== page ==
Eternal Something (UK | 2017, 21 min)

Directed by: Daniel Brandt

Eternal Something is an experimental music film comprised of hundreds of Youtube videos downloaded and composed over the period of one year. The idea is to capture the anxious reaction we all feel from too much freely available information at our fingertips, especially from use and accessibility of information on social media in our current generation. It doesn't allow us peace and restrain, because we can't disconnect, and so we're constantly engaging and on tenterhooks and highlights the dark and negative aspects of technology and with it, humanity's influence on society. The film is based on the music of Daniel Brandt’s album under the same name released in 2017 on Erased Tapes Records and is narrated by Canadian poet Beaver Sheppard.


An Interview with Daniel Brandt, director of “Eternal Something,” conducted by Caleb Dawdy, Curator of Art & Experimental Film

CD: To start, I’d like to ask what your first major experience with filmmaking was, and if “Eternal Something” is that occasion, what about this music inspired your desire to pair it with imagery in this way?

DB: I studied film directing at the Academy Of Media Arts, Cologne from 2005 until 2011, shot lots of music videos during that time, and graduated with a 30 minute short film called “Soapland“. During the time at the Academy I also started a music project called Brandt Brauer Frick with Jan Brauer and Paul Frick which took over most of my time--touring and releasing 4 albums since then. I also shot a lot of music videos during that time but basically “Eternal Something“ was the first time I went back to making a kind of short film, and not only a video for a certain song.

CD: The format of your film is both engaging, and relatively familiar in that we are all so used to information delivery at frenetic speed like this. Was this form of storytelling inspired by your own score, or were you always looking to tell this story and created the music subsequently? How did this process begin?

DB: When I finished recording the album for "Eternal Something“ I had the idea to make a film only with footage I could find on Youtube and tried out a few short edits with some material and felt it worked well with the music. Then I went into downloading tons of footage and started to create the film. The storytelling was mainly created through the footage I found and I kept on having new leads to more footage and it became a kind of organic process.

CD: The editing of this film is certainly crucial to its success. In broad terms, what was the labor involved in gathering these clips and how long did that take?

DB: It took me a year to create the film. Most of the time went into researching, downloading and filing all the clips. The first version of the film was around 60 minutes long and I wanted to cut it down a lot which was a hard process as I needed to get rid of a lot of material that I really liked.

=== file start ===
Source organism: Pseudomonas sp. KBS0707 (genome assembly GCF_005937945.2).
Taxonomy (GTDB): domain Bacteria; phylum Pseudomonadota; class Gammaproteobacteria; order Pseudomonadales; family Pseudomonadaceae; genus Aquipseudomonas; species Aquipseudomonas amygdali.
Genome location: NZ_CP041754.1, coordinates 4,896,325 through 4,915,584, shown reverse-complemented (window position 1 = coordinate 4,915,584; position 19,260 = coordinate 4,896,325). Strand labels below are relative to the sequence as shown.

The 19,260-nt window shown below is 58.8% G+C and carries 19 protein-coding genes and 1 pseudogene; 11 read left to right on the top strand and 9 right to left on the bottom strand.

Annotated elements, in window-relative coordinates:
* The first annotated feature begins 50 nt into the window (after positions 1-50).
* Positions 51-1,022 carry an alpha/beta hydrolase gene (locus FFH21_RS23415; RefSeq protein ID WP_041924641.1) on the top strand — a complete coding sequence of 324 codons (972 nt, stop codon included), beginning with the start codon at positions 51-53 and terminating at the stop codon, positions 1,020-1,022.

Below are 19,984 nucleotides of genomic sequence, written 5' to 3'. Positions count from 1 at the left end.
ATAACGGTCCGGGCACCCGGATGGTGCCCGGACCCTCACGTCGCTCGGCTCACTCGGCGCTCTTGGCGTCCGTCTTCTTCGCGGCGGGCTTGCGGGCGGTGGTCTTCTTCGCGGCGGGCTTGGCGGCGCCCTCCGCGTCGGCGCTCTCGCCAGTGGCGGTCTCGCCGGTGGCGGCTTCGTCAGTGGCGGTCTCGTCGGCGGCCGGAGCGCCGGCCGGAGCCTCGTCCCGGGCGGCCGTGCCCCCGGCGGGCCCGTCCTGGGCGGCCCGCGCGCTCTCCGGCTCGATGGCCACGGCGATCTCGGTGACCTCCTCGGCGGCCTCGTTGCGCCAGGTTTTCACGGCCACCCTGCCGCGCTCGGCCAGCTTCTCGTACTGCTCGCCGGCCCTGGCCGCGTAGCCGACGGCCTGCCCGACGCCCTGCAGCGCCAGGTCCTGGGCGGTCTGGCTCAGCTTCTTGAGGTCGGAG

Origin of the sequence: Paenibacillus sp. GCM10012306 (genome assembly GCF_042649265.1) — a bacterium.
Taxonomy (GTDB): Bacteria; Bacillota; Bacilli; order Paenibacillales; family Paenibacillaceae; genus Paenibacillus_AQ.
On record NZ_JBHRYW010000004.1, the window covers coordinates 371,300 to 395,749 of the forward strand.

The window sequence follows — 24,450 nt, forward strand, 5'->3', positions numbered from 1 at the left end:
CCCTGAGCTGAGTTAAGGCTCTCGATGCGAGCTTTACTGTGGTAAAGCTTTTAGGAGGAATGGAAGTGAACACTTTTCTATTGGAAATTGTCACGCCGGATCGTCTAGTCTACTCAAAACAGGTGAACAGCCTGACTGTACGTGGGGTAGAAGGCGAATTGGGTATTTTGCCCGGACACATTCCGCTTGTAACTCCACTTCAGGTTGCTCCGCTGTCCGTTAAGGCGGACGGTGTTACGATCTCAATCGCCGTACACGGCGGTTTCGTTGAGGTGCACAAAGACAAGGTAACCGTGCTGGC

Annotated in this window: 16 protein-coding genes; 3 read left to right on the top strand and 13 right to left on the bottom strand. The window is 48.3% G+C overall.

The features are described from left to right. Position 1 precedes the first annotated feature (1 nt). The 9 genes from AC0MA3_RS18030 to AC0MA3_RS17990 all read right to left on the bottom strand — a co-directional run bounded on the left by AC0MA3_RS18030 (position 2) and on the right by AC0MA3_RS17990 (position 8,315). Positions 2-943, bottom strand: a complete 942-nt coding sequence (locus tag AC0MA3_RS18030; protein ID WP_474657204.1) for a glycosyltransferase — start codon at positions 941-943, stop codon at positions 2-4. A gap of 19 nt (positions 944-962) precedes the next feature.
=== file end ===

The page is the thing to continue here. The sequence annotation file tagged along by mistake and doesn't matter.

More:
CD: How did you decide on the layering and organization of your material?

DB: First, I organized the material in folders with the best parts already cut out so it was easier to include them. I then created certain sub- and head-chapters and arranged the film from there.

CD: What are your major influences in the world of music?

DB: It’s hard to pin down to a few influences, I am generally influenced by a broad range of different musical styles. When it comes to my own music, my major influences are probably American Minimal Music of the 60s and 70s, Detroit Techno, Jazz, and Indie-Rock.

CD: And again, what are your major influences in the world of film?

DB: My favorite directors are Jean-Luc Godard, Stanley Kubrick, Woody Allen, Terrence Malick and David Lynch.

CD: What were the largest hurdles your found yourself up against when making this piece? Were there any “accidents” that worked in your favor?

DB: Very often it was hard to find exactly the material I was looking for. I was looking for certain footage that I needed for the story but couldn’t find it with the obvious keywords in the search engine so I needed to spend a lot of time to work around this. Definitely some helpful accidents happened along the way, especially finding material I hadn’t thought of by looking for something completely different.

CD: What is it you hope to convey to your audiences when showing this film? Is it a certain message, or perhaps just an emotion?

DB: For me it’s mainly about the craziness and the contradictions of the world we live in today. But I am sure that everyone who watches it will find their own perspective within the film. It’s the inner attitude of every viewer that adds to the film--it influences the viewing experience in different ways.

CD: Could you tell us of any work you’re producing that we can keep our eyes open for?

DB: Last year I started an online TV channel called STRRR ( ) where international artists, musicians, filmmakers, curators, etc., are showcasing and talking about their favorite clips of the web within one hour long episodes. It’s somewhat connected to “Eternal Something” as the foundation is again Youtube material but this time organized in a different way. So far we had people like director Ana Lily Amirpour, BBC radio host Gilles Peterson and Serpentine Gallery curator Hans Ulrich Obrist doing shows for us.